What Is Success?

One line of thought that many liberals, myself included, have entertained from time to time is the idea that on some level George W. Bush knows perfectly well that Iraq is lost and just wants to kick the can past January 2009 so that he can blame his successor for the defeat. But what if this is wrong? Looked at from a certain point of view, the war is actually doing fine. In particular, if you think of the main goal of the war as simply being to maintain a large American military presence in a “strategical vital” country — as Bush’s resort to Korea analogies suggests — then the moment of maximum danger really came in spring 2004 when it looked for a little bit as if the Sadrist forces might team up with nationalist Sunni insurgents to present a common front against the occupation.

And, indeed, while the absence of political reconciliation is probably Iraq’s biggest problem, it’s not a particularly large problem for the American military presence. On the country, a unified Iraq — especially one swayed by Iraqi public opinion — might be very likely to give the US the boot. By contrast, in a divided and chaotic Iraq one can easily imagine the main players resenting the US presence but preferring it to anarchy. Indeed, Bush seems to have convinced both the Maliki government and the Anbar Salvation Front that they need American troops to protect them from each other. Meanwhile, the Kurds want us to defend them from the Turks, and the Turks want us to keep the Kurds in line and there’s really no sign of an end to the tensions and violence.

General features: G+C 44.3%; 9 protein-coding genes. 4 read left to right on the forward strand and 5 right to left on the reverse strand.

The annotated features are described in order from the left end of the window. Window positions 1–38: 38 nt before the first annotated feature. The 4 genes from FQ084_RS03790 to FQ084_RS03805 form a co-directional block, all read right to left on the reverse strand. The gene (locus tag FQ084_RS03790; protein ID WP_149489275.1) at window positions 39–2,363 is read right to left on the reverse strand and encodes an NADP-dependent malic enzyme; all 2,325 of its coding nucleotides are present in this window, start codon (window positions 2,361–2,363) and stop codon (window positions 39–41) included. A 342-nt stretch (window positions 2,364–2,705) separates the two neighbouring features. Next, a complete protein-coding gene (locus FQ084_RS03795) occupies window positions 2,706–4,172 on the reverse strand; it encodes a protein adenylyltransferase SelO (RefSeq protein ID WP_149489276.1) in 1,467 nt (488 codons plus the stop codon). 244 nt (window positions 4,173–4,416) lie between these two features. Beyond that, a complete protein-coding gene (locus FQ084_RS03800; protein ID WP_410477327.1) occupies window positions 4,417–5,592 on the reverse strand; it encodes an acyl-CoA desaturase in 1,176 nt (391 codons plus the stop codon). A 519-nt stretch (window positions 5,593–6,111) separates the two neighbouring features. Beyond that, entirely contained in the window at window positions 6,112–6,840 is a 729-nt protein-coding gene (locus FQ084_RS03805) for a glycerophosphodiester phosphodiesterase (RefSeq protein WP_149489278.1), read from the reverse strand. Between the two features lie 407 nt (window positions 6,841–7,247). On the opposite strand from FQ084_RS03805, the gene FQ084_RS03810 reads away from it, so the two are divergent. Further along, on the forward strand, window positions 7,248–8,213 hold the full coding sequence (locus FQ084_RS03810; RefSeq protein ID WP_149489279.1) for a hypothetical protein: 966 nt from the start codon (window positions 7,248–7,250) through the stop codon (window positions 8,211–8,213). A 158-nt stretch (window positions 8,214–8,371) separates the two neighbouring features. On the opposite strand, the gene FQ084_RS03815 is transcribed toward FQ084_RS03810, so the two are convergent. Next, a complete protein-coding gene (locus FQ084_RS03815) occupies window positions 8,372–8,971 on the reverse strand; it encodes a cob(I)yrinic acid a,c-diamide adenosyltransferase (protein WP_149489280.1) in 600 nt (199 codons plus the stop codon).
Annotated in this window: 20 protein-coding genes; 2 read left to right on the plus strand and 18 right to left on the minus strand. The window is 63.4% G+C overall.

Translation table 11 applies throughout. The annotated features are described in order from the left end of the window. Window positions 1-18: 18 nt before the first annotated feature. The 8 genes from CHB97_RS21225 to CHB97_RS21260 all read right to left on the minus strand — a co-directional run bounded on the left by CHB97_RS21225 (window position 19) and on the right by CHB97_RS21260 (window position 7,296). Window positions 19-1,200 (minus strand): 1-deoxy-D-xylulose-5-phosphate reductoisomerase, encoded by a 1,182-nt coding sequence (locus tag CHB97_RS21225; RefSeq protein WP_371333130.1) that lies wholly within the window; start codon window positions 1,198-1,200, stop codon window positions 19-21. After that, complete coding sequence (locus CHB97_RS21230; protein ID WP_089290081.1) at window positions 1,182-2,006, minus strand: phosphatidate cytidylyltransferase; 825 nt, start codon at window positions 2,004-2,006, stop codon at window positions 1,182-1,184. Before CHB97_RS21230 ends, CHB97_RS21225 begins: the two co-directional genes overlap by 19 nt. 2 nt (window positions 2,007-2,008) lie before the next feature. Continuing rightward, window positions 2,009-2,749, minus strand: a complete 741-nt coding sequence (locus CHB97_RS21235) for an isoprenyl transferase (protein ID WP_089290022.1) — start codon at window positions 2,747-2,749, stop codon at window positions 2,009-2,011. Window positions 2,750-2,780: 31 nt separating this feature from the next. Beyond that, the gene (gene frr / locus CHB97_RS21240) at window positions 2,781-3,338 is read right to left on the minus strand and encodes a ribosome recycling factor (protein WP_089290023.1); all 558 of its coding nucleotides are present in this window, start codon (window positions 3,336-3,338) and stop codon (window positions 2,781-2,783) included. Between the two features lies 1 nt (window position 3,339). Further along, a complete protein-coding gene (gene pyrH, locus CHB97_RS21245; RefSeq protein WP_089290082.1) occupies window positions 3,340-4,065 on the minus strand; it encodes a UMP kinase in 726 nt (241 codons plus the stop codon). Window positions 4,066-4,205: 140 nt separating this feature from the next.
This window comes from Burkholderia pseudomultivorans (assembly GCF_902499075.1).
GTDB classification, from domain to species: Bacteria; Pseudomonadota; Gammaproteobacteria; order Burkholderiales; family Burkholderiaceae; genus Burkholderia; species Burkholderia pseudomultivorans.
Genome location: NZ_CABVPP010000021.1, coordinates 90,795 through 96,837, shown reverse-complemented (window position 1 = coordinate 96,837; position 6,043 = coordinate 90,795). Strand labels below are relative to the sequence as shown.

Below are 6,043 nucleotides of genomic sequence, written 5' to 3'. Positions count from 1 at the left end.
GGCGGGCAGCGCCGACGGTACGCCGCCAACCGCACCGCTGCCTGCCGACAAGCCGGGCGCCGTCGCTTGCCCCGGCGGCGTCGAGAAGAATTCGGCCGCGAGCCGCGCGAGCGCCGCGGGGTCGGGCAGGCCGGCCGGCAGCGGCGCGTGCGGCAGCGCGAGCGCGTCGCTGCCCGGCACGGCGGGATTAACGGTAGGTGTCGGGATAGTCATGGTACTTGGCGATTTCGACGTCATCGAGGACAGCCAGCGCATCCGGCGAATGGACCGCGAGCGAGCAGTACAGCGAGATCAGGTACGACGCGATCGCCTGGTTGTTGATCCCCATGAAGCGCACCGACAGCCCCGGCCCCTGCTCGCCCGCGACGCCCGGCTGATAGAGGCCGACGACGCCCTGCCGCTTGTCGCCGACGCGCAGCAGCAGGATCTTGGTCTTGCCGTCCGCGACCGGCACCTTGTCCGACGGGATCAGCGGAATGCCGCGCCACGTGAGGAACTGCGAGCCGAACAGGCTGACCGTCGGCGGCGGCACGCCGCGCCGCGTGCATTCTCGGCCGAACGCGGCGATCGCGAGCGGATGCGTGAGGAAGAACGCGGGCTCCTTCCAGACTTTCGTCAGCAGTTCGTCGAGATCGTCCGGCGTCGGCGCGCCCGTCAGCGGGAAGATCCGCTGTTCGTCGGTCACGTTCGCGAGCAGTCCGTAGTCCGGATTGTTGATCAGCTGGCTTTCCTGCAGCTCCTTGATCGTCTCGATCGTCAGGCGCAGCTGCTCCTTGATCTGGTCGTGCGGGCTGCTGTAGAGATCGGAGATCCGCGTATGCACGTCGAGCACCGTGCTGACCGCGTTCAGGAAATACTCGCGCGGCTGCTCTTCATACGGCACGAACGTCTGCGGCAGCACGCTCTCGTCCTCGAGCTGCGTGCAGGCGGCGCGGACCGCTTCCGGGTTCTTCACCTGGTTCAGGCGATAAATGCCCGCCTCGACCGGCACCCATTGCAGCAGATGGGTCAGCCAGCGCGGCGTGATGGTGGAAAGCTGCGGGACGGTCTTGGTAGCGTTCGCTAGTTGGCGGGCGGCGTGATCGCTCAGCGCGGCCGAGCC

From one point of view it looks like a quagmire, but from another point of view it’s more-or-less ideal.